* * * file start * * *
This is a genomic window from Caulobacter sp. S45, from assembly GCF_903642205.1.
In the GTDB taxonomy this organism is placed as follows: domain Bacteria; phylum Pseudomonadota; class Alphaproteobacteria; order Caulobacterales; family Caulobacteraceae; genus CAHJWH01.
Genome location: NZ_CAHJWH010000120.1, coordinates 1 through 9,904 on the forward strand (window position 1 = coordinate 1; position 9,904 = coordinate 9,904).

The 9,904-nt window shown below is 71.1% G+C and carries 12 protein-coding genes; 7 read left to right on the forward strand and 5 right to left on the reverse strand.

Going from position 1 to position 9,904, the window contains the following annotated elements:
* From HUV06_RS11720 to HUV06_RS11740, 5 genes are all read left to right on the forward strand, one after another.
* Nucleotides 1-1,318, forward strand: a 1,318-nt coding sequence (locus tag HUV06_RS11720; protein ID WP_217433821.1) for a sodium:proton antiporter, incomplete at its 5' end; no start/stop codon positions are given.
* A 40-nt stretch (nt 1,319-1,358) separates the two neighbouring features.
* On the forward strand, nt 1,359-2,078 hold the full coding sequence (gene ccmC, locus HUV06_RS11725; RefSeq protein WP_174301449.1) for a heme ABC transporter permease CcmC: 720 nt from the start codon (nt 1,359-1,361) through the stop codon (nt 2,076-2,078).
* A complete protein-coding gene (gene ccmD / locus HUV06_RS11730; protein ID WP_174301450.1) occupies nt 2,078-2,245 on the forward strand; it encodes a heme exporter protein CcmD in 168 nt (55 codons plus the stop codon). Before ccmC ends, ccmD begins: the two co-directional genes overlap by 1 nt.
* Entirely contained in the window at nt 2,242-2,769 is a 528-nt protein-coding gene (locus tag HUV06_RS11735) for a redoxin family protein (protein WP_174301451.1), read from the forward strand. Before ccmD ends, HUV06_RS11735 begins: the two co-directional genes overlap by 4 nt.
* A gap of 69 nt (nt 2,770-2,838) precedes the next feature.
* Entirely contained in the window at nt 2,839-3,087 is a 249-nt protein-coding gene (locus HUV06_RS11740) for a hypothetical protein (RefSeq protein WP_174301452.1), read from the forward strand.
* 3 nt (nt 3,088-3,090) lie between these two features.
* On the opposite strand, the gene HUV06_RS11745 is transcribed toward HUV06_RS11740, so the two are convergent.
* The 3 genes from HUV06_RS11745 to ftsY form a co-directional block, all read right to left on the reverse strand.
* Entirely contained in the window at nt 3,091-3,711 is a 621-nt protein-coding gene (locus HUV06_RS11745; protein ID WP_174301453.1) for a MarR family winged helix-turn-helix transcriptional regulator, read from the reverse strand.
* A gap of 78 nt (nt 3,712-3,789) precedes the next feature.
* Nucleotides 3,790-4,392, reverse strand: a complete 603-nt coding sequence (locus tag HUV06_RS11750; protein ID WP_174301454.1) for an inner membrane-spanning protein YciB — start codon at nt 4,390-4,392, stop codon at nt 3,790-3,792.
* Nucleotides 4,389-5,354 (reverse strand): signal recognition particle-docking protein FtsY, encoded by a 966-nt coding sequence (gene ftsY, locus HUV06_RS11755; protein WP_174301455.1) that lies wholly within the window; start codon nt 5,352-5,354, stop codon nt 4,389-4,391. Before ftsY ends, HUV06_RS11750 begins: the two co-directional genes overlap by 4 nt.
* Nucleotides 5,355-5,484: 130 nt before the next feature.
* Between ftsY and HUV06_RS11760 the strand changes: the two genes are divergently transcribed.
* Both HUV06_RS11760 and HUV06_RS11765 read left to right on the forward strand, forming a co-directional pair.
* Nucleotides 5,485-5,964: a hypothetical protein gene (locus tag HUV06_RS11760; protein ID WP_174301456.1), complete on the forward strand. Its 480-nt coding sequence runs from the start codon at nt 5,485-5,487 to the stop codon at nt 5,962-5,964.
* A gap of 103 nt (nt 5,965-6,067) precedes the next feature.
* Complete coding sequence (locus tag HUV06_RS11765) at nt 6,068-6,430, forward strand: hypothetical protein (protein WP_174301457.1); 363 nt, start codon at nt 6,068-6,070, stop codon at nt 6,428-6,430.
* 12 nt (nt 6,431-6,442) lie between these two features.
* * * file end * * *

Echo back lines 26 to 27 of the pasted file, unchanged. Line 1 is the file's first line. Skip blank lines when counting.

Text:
* Complete coding sequence (locus tag HUV06_RS11765) at nt 6,068-6,430, forward strand: hypothetical protein (protein WP_174301457.1); 363 nt, start codon at nt 6,068-6,070, stop codon at nt 6,428-6,430.
* 12 nt (nt 6,431-6,442) lie between these two features.